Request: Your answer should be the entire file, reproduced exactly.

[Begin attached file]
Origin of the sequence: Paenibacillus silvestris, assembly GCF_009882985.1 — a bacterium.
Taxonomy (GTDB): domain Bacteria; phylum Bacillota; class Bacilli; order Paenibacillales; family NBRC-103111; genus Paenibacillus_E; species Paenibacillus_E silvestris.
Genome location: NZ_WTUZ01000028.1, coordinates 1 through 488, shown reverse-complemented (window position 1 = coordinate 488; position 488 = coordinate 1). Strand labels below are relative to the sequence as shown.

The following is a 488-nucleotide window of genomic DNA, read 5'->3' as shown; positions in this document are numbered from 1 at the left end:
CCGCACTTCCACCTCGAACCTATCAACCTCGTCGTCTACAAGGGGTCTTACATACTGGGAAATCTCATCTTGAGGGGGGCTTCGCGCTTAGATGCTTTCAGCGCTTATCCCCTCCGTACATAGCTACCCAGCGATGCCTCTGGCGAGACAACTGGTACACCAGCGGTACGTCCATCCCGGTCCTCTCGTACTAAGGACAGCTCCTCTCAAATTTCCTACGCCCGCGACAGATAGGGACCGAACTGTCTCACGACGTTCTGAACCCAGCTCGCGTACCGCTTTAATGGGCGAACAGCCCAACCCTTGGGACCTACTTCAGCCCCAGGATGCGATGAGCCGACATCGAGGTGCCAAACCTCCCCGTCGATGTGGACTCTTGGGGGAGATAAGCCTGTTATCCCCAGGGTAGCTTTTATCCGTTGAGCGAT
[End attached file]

Origin of the sequence: Paenibacillus silvestris, assembly GCF_009882985.1 — a bacterium.
Taxonomy (GTDB): domain Bacteria; phylum Bacillota; class Bacilli; order Paenibacillales; family NBRC-103111; genus Paenibacillus_E; species Paenibacillus_E silvestris.
Genome location: NZ_WTUZ01000028.1, coordinates 1 through 488, shown reverse-complemented (window position 1 = coordinate 488; position 488 = coordinate 1). Strand labels below are relative to the sequence as shown.

The following is a 488-nucleotide window of genomic DNA, read 5'->3' as shown; positions in this document are numbered from 1 at the left end:
CCGCACTTCCACCTCGAACCTATCAACCTCGTCGTCTACAAGGGGTCTTACATACTGGGAAATCTCATCTTGAGGGGGGCTTCGCGCTTAGATGCTTTCAGCGCTTATCCCCTCCGTACATAGCTACCCAGCGATGCCTCTGGCGAGACAACTGGTACACCAGCGGTACGTCCATCCCGGTCCTCTCGTACTAAGGACAGCTCCTCTCAAATTTCCTACGCCCGCGACAGATAGGGACCGAACTGTCTCACGACGTTCTGAACCCAGCTCGCGTACCGCTTTAATGGGCGAACAGCCCAACCCTTGGGACCTACTTCAGCCCCAGGATGCGATGAGCCGACATCGAGGTGCCAAACCTCCCCGTCGATGTGGACTCTTGGGGGAGATAAGCCTGTTATCCCCAGGGTAGCTTTTATCCGTTGAGCGAT